President shares message on impact of proposed tax reform bills

November 22, 2017

Penn State President Eric J. Barron has shared the following message with the university community regarding tax reform legislation under consideration in Washington, D.C., and its potential negative impact on the University.

To the Penn State community:

As you may know, the U.S. House of Representatives passed the Tax Cuts and Jobs Act on Nov. 16, and the U.S. Senate is considering its own version of the bill. A number of proposed reforms in the bills currently under consideration on Capitol Hill are of significant concern for Penn State and all of higher education. Proposed changes would increase the cost of higher education for our students and employees, now and into the future. I want you to know that my administration is actively working with members in the House and Senate to ensure Congress is fully aware of the potential impacts on Penn State students and employees.

Along with other universities across the country, we are raising red flags about the possible serious and long-term negative consequences of some of these proposals. You also can play a role by making your concerns known via the online site of the American Council on Education (ACE), a higher education advocacy group to which Penn State belongs.

Graduate Students

The House tax bill in its current form would create significant financial burden for Penn State’s 4,000 graduate assistants and 400 graduate fellows — and could fundamentally alter graduate student education throughout the United States — by making it financially impossible for many students to pursue advanced degrees. Current law enables graduate students to exclude funds received for scholarships, fellowships and grants from taxable income if funds are used to pay tuition and fees, among other items. If the House version of the bill were to become law in its current form, we estimate that graduate students and fellows at Penn State will experience, on average, a $2,000 increase in their tax obligations, though individual students may be affected differently. The Senate bill currently does not contain similar provisions that would impact graduate students.

If the House tax bill becomes law, many students will likely not pursue graduate study because they would be forced to take on additional student debt. By making graduate education more expensive, this bill would not only discourage the pursuit of advanced degrees, but could have negative impacts on research, innovation and other integral components of graduate education at Penn State and universities across the nation, and ultimately harm U.S. competitiveness, as the pipeline for the nation’s intellectual capital is compromised. Again, we are working directly with our Congressional delegation on these issues.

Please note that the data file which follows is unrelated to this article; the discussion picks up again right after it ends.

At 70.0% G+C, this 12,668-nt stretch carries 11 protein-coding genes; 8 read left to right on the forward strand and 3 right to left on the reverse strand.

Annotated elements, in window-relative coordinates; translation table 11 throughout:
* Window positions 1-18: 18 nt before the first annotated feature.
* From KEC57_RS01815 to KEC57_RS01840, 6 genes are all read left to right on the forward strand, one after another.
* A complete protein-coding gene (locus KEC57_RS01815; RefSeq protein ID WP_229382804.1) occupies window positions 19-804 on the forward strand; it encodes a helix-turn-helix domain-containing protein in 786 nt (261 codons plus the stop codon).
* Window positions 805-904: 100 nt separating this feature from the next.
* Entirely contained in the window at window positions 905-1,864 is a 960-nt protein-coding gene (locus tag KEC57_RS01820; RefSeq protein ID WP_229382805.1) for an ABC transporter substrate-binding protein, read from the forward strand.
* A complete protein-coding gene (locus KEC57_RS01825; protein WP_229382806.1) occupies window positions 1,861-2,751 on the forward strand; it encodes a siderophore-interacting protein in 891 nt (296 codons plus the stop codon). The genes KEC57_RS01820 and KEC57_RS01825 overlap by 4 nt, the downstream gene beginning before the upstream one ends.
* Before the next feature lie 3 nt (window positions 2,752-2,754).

Employees and their children

In addition, under current law, tuition reductions provided by universities to employees, spouses or dependents are excluded from an individual’s income. The House version of the bill proposes to repeal this provision, a move that, if the bill were to become law, would impact about 4,200 individuals at Penn State. The tuition reduction is part of our employees’ compensation package and is used to help recruit high-quality faculty and staff; by our estimate, University employees who receive this benefit would likely have to pay an additional combined $5 million in taxes each year if this law were repealed. The Senate bill currently does not repeal tuition reductions.

Student loans and philanthropy

Other areas of concern include the House bill’s proposed repeal of the ability for former students repaying federal loans to deduct up to $2,500 in interest payments each year, potentially impacting nearly 19,500 graduating Penn Staters annually and close to 200,000 former Penn State students; and proposed changes that would reduce the incentive for charitable giving that helps to improve access and affordability for low-income Pennsylvania students through scholarships.

The American Council on Education (ACE) has several resources available on its website, including summaries of both the House and Senate bills. ACE’s Action Center also enables individuals to reach out to their members of Congress specifically regarding the education tax benefits. The site will automatically direct the user to the appropriate members of the House and Senate based upon the user's zip code. Draft messages for students and families, University employees, and regarding concerns over charitable giving have been drafted but can be modified. Penn State's Grassroots Network also is advocating for changes.

We understand the legislative process in Washington is far from over and we will continue to advocate on behalf of our students and employees. The public policies that created the university/federal/state partnership have enabled Penn State to become Pennsylvania’s largest public university and single largest contributor to the state’s economy; changes in tax policy that make it harder for students to attend and pay for higher education will hurt not only Penn State’s ability to educate future generations, foster innovation, job creation, and economic competitiveness for Pennsylvania, but also may hurt the future of students seeking a degree.

Eric J. Barron

President, Penn State

  • Old Main Tower

    Penn State President Eric J. Barron shared a message with the university community regarding tax reform legislation under consideration in Washington, D.C., and its potential negative impact on the University.

    IMAGE: Patrick Mansell
Last Updated November 30, 2017